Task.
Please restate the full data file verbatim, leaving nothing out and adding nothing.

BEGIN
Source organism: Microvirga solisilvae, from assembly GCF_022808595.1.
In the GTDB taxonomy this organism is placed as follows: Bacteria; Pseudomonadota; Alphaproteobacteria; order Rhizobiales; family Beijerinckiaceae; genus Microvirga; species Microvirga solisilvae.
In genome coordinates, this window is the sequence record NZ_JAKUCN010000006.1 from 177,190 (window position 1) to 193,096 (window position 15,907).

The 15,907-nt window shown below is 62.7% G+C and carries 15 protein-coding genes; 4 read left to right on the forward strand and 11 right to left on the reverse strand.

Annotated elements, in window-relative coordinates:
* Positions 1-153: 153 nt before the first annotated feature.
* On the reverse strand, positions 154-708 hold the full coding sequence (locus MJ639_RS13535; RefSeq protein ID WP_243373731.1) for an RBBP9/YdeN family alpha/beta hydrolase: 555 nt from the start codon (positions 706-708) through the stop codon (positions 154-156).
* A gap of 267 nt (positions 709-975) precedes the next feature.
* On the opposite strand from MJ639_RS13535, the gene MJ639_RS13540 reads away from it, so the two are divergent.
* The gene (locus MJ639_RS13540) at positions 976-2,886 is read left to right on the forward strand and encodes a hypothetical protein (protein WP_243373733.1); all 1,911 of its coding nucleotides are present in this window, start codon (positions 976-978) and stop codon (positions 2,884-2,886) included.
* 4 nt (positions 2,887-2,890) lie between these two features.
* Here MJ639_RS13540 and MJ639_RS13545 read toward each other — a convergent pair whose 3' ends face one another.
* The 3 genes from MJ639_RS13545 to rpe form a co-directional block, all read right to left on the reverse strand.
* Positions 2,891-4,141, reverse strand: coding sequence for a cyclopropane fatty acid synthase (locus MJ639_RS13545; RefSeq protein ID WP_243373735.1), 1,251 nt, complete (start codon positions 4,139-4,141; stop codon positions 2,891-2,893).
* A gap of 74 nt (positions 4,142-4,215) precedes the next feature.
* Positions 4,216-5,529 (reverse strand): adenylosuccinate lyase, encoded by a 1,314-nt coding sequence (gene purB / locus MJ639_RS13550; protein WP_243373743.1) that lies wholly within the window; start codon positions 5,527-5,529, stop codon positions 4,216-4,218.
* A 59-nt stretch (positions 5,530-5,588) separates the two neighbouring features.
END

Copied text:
Source organism: Microvirga solisilvae, from assembly GCF_022808595.1.
In the GTDB taxonomy this organism is placed as follows: Bacteria; Pseudomonadota; Alphaproteobacteria; order Rhizobiales; family Beijerinckiaceae; genus Microvirga; species Microvirga solisilvae.
In genome coordinates, this window is the sequence record NZ_JAKUCN010000006.1 from 177,190 (window position 1) to 193,096 (window position 15,907).

The 15,907-nt window shown below is 62.7% G+C and carries 15 protein-coding genes; 4 read left to right on the forward strand and 11 right to left on the reverse strand.

Annotated elements, in window-relative coordinates:
* Positions 1-153: 153 nt before the first annotated feature.
* On the reverse strand, positions 154-708 hold the full coding sequence (locus MJ639_RS13535; RefSeq protein ID WP_243373731.1) for an RBBP9/YdeN family alpha/beta hydrolase: 555 nt from the start codon (positions 706-708) through the stop codon (positions 154-156).
* A gap of 267 nt (positions 709-975) precedes the next feature.
* On the opposite strand from MJ639_RS13535, the gene MJ639_RS13540 reads away from it, so the two are divergent.
* The gene (locus MJ639_RS13540) at positions 976-2,886 is read left to right on the forward strand and encodes a hypothetical protein (protein WP_243373733.1); all 1,911 of its coding nucleotides are present in this window, start codon (positions 976-978) and stop codon (positions 2,884-2,886) included.
* 4 nt (positions 2,887-2,890) lie between these two features.
* Here MJ639_RS13540 and MJ639_RS13545 read toward each other — a convergent pair whose 3' ends face one another.
* The 3 genes from MJ639_RS13545 to rpe form a co-directional block, all read right to left on the reverse strand.
* Positions 2,891-4,141, reverse strand: coding sequence for a cyclopropane fatty acid synthase (locus MJ639_RS13545; RefSeq protein ID WP_243373735.1), 1,251 nt, complete (start codon positions 4,139-4,141; stop codon positions 2,891-2,893).
* A gap of 74 nt (positions 4,142-4,215) precedes the next feature.
* Positions 4,216-5,529 (reverse strand): adenylosuccinate lyase, encoded by a 1,314-nt coding sequence (gene purB / locus MJ639_RS13550; protein WP_243373743.1) that lies wholly within the window; start codon positions 5,527-5,529, stop codon positions 4,216-4,218.
* A 59-nt stretch (positions 5,530-5,588) separates the two neighbouring features.